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Outside The Hashes

October 2, 2015

We need to talk a bit about Jonathan Martin. I’ve been sitting on this for a while now, and I feel like I can properly articulate how I feel about Jonathan Martin and his exit from the NFL. In particular, I’ve been thinking about his life after Richie Incognito.

For those not in the know, Jonathan Martin is the poster child for bad locker room scenarios. By most measures, people wouldn’t know him. It kind of sucks that I do. He was an NFL player, drafted by the Dolphins in 2012. Late in 2013, he left the Dolphins, and allegations arose that another player, Richie Incognito, had been essentially bullying the man.

We’re not talking about schoolyard, “you’re stupid” bullying. Incognito was accused of physically threatening Martin’s family. He was recorded calling Martin some words that can’t be printed here. Let’s just say it starts with “N,” and rhymes with “bigger.” There was a death threat. Incognito threatened to slap Martin’s mother across the face. Unacceptable behavior ran rampant, and Martin left the team. He came back later, was traded, hung around the league a bit, got hurt and retired.

Fast forward to this past August. I’m scrolling through Twitter, and I notice that Jonathan Martin is trending. I look into it, and find an image attached to a tweet captioned “If you didn’t know, now you know.”

Martin wrote an essay in the second person about his experiences with football, life, and mental health. Which I thought was great, obviously. It was someone pointing out that some locker room situations are not great. It acknowledged the struggle of kids like Martin that struggled with identity. It discussed the good of letting go, the good of understanding the business and an athlete finally acknowledged the importance of mental and emotional health.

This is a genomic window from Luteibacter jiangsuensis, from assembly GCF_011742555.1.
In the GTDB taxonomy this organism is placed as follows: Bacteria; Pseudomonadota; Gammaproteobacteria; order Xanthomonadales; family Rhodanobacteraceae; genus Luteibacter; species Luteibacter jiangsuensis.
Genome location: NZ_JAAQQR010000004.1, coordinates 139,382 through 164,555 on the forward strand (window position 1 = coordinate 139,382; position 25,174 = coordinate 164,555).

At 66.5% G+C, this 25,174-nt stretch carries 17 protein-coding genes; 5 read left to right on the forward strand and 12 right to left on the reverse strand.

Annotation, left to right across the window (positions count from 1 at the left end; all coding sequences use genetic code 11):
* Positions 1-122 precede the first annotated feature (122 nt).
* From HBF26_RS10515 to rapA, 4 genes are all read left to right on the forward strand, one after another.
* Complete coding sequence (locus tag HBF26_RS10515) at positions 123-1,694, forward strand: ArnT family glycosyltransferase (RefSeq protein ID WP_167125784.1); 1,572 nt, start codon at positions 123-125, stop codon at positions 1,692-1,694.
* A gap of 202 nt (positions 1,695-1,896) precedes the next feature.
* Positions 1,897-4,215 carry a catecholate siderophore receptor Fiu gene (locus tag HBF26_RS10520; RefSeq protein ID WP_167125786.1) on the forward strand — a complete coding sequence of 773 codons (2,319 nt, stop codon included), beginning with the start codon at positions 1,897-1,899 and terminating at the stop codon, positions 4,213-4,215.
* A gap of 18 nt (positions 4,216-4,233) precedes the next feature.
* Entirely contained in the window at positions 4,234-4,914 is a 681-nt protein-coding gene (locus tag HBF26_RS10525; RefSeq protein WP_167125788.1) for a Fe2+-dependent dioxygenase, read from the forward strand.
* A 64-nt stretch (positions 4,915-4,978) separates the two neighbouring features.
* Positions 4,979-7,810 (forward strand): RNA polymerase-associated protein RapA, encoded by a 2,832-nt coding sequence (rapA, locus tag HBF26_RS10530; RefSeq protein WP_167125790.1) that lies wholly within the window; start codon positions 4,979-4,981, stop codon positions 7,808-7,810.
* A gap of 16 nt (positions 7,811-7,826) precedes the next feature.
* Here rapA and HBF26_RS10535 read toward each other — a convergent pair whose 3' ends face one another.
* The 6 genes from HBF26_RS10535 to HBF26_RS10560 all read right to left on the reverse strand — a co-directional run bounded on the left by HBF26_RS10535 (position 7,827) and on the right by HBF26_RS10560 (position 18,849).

He was promptly criticized for it, and that’s what I want to talk about. We’ve got to support the Jonathan Martins of the world, the ones that don’t look vulnerable, but are. The kid in high school that doesn’t have many friends. The awkward, geeky kid. The kid with mental disabilities. These are the people that Martin is speaking to, just as much as the athletes. We have to be able to let them feel vulnerable, even if it’s just for a second. Let them say they feel bad. We have to give these people the opportunity.

How does the expectation for players to be stoic at all times affect them? Martin is no coward. I wish more people made it. create more Richie Incognito-types. We have an opportunity to have an honest discussion about Jonathan Martin. We can’t afford to waste it.

Anthony Adams
Sports Columnist

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